Chair: Jayme Kerr, George Washington University
- "Experiments in Ethics: Scaffolded, Small Scale, Student Designed Activities in Ethics," Ramona Ilea, Pacific University, and Monica Janzen, Anoka-Ramsey Community College
- "Hurricanes and Philosophy: When EL Isn’t What You Thought It Would Be," Julinna Oxley, Coastal Carolina University
- "Taking It Outside: Teaching Philosophy in the Community," Andrew M. Winters, Yavapai College
1:30–4:30 p.m., Teaching Core Texts: The Gettier Problem
Organizer and Chair: Russell Marcus, Hamilton College
- "Should We be Teaching Gettier?," Derek Anderson, Boston University
- "Gettier and Metaphilosophy: Intuitions and Empirical Approaches in Epistemology," Kenneth Boyd, University of Toronto at Scarborough
- "Teaching Gettier Cases: An Activity-Based Approach," Aaron Champene, St. Louis Community College, Meramec
- Teaching the Gettier Problem: Reflections on teaching Edmund Gettier’s ‘Is Justified True Belief Knowledge?'," Mara Harrell, Carnegie Mellon University
7:00–8:00 p.m., My Top Five: Philosophers Share Their Lists
In the spirit of David Letterman and just for fun, philosophers share top five lists related to teaching.
Cash bar and light refreshments.
8:00–10:00 p.m., Closing Reception: Undergraduate Research and Faculty SoTL Poster Session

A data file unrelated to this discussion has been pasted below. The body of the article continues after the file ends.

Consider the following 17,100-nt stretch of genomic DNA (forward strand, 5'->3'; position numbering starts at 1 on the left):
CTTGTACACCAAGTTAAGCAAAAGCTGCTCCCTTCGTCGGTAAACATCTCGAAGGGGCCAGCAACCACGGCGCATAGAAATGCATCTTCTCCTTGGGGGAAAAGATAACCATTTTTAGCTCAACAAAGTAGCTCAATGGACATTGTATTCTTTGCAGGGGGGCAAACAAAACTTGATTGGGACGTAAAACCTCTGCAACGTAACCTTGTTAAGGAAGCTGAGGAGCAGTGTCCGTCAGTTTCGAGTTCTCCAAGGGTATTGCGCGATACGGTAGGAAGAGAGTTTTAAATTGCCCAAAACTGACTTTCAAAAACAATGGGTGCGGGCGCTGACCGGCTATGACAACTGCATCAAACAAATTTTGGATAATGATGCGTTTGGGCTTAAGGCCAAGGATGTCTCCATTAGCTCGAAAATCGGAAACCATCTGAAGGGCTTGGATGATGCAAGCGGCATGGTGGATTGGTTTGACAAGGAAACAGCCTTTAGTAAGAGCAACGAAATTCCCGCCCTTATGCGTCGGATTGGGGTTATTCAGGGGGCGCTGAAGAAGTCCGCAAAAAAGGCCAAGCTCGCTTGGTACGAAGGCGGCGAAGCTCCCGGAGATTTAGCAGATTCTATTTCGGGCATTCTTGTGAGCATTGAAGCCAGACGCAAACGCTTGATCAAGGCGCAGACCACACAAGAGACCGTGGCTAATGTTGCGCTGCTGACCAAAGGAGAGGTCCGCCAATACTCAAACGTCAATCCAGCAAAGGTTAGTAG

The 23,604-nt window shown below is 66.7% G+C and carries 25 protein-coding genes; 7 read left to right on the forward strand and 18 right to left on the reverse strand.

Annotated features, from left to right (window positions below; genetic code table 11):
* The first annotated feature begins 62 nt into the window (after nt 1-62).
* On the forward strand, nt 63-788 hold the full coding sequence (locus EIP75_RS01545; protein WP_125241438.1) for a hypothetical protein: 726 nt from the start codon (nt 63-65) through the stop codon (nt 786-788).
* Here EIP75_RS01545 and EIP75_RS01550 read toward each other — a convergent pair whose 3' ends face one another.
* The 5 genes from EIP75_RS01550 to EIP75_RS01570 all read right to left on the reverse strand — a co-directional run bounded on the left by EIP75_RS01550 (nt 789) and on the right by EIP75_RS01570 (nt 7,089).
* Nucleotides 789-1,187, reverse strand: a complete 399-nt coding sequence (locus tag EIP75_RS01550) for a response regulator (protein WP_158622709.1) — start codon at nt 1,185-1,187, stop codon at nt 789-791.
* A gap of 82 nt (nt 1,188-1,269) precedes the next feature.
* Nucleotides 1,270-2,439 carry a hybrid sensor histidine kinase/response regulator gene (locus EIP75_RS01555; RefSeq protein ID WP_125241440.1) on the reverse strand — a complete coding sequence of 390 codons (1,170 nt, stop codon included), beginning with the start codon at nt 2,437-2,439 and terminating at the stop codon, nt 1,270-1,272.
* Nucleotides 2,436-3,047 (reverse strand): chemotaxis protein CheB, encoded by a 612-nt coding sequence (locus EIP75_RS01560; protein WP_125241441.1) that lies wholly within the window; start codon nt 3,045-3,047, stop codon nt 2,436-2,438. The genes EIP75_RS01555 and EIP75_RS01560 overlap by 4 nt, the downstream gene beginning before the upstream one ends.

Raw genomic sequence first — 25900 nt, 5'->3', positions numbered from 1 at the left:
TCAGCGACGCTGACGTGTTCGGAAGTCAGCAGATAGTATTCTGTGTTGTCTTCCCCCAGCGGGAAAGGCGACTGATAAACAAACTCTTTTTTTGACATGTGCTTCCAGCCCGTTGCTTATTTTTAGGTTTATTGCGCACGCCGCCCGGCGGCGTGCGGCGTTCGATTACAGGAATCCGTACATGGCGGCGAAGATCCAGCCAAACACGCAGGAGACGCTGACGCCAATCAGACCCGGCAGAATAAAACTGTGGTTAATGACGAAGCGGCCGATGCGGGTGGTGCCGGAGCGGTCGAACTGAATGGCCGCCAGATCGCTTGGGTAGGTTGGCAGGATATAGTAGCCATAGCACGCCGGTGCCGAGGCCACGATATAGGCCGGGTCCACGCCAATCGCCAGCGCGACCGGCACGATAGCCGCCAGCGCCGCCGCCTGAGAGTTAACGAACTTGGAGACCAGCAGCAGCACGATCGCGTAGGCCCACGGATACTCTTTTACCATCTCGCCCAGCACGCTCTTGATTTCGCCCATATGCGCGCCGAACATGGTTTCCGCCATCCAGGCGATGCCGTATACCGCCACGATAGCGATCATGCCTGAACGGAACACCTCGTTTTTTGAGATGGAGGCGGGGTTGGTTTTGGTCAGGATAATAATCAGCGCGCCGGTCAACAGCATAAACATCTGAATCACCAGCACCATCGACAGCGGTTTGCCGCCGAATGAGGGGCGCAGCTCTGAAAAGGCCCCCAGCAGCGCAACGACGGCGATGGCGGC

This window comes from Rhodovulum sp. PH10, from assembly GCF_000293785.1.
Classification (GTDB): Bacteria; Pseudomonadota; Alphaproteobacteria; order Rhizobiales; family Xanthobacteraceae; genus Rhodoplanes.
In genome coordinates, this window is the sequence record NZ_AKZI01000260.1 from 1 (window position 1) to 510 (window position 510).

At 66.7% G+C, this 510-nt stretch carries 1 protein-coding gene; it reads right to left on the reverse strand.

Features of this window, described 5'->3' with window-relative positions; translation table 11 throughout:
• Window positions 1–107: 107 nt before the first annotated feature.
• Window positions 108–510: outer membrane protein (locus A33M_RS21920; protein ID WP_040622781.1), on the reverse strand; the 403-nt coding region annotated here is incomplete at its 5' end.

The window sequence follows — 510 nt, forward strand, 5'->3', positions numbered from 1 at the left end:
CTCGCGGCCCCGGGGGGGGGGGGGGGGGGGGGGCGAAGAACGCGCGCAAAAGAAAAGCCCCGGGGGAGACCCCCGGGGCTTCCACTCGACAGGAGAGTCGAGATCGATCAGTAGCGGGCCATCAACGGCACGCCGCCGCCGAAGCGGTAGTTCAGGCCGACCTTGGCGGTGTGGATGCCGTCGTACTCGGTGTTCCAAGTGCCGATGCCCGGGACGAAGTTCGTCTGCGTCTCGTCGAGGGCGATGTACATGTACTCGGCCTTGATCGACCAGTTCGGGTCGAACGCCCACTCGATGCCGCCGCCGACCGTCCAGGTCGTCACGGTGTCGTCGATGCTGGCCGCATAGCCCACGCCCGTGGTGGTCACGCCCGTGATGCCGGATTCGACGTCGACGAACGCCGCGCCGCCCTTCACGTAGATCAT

Undergraduate Research Posters:
- "Words Speak Louder: Right Reason in Aristotle’s Ethics and Rhetoric," Max DuBoff, Rutgers University
- "Ownership through Agent Causation," Nate Emerson, Ohio Northern University
- "Against Biological Determinism: A Luck Egalitarian Argument," Yimao Liu, Rutgers University–New Brunswick
- "Donald on Donald: What Donald Davidson and an Ethic of Care Can Tell Us about Cross-Cultural Communication," Brent Matheny, Kenyon College
- "The Schizophernic as Chiasmus: A Phenomenological Analysis of Schizophrenia and Reciprocity," Noah Valdez, Boston College
- "A Defense of Gigerenzer's Optimistic View of Human Rationality," Daniel Wethli, Indiana University of Pennsylvania
Faculty SoTL Posters:
- "Epistemology in Practice: Skepticism, Fake News, and the Ethics of Belief," Laura Callahan, Rutgers University–New Brunswick
- "Modified Present/Evaluate/Explain (PEE) Writing Assignment," Rebeka Ferreira, Green River College
- "The Value of Teaching Topics that are both Uncomfortable and Everyday," Mark Fortney, The University of Toronto at Scarborough
- "Philosophy of Science Education for High School Students: Design and Evaluation of a Summer Workshop Series," Nicholas M.G. Friedman and Eugene Vaynberg, University of Pennsylvania
- "'We the Pupils'. Making a Philosophy-Focused Podcast Series in the Classroom," Jules Salomone, The Graduate Center, CUNY
- "A Game for Teaching the Tragedy of the Commons in Environmental Ethics," Jonathan Spelman, Ohio Northern University
Cash bar and light refreshments.